The Center for the Study of Hate and Extremism at California State San Bernardino found that anti-Asian hate crimes reported to police in America’s largest cities jumped nearly 150% in 2020. Since March of last year, more than 3,800 anti-Asian incidents in the U.S. alone have been reported to the Stop AAPI Hate center. The fact of the matter is, violence against Asians and anti-Asian racism is one part of a patchwork quilt of white supremacy that has blanketed the country since its inception.
I was faced with a choice: either stay silent or use my voice. I chose the latter.
All too often, Asians have been painted as subservient. We put our heads down and do the work and don’t complain. We don’t shake the table or ruffle feathers but now is the time to do both. If we don’t, our voices won’t be heard and, in turn, no change will happen.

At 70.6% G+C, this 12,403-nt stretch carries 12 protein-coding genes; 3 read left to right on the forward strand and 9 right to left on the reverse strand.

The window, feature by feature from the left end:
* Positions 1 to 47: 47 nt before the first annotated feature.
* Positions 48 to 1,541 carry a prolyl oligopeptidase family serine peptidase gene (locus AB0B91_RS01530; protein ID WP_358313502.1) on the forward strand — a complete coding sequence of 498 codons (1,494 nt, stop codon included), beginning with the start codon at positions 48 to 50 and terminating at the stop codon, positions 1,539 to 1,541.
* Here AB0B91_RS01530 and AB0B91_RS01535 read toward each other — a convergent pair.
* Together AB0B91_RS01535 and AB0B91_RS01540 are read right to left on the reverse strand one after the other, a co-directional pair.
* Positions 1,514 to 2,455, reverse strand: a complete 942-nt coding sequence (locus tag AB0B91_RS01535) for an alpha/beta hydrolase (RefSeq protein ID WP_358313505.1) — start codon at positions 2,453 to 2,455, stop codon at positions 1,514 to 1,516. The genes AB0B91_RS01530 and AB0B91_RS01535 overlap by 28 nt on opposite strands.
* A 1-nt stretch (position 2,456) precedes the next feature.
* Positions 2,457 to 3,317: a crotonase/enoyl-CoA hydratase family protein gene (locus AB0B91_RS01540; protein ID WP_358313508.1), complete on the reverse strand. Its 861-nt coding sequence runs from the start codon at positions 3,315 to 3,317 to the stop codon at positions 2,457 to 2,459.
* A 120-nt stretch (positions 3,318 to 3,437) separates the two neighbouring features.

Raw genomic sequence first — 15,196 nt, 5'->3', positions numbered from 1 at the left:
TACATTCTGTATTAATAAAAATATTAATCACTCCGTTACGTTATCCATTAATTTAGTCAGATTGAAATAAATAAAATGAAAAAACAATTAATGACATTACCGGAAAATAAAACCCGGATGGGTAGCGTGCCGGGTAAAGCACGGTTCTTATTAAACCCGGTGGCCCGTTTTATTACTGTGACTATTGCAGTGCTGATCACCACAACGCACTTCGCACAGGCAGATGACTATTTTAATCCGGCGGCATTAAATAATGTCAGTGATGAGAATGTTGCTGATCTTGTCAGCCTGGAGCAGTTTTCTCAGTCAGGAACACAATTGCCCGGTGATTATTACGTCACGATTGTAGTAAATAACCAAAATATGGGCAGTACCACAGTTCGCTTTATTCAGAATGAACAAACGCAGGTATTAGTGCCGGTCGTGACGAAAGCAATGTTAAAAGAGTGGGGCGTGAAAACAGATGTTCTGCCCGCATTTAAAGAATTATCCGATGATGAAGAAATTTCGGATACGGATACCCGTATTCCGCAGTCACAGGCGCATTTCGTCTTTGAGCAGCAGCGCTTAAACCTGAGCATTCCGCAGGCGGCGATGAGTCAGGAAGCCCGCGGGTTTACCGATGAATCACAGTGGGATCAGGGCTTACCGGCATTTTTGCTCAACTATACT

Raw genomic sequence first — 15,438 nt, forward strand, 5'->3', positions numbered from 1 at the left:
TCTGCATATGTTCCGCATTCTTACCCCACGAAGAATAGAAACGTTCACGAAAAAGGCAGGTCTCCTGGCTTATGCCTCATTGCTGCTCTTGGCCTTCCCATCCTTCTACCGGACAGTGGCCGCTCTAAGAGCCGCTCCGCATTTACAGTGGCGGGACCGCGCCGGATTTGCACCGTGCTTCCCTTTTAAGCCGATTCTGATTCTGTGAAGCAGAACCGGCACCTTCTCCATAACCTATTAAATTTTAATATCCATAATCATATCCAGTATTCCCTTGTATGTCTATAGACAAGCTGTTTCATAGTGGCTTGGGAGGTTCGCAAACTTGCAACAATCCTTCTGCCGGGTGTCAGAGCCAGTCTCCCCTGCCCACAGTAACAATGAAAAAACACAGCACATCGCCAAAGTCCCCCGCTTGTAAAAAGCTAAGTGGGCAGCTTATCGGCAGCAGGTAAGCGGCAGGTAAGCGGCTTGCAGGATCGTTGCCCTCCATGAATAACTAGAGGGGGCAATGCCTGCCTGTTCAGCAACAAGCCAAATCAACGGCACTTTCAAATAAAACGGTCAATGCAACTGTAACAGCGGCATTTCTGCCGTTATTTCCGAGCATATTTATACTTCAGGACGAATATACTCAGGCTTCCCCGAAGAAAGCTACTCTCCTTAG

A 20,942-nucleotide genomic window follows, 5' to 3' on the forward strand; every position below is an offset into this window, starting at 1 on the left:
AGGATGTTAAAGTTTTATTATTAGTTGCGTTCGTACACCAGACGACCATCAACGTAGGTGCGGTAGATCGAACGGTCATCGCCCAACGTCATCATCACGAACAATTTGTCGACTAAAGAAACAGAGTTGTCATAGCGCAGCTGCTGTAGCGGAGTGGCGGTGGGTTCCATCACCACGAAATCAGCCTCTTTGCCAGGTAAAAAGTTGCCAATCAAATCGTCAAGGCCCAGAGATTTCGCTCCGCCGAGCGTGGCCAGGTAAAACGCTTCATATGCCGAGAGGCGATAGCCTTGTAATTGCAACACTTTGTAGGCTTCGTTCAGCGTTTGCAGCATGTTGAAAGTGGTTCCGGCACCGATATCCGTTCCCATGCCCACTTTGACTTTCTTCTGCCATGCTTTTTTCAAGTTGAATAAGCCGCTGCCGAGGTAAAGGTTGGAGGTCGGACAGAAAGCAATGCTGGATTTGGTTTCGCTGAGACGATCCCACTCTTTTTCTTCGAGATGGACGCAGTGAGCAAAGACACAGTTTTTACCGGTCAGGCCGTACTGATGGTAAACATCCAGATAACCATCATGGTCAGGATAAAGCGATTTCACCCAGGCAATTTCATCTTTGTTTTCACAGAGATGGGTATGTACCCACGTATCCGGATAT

There are many organizations that you could look into such as Stop AAPI Hate, Asian Americans Advancing Justice, AAPI Women Lead, Send Chinatown Love, and National Asian Pacific American Women’s Forum. Numerous GoFundMe pages have been launched for the victims of the spa shootings in Atlanta and one was recently launched for Vilma Kari. Beyond donating, allyship is important. Education on Asian history is important. Calling out anti-Asian racism — or any racism for that matter — is important. Authentic representation is important. Make these issues known. Otherwise, they will go unnoticed and we’ll be in the same position a year from now.
Like Lin said at the beginning of the CAA town hall today, this event was not designed to give all the answers. It was designed to unearth Asian oppression that has been buried for decades — oppression that we felt like we weren’t allowed to talk about. It is about time we confront it and take the steps necessary to encourage the Asian community and allies to no longer be silent and take action.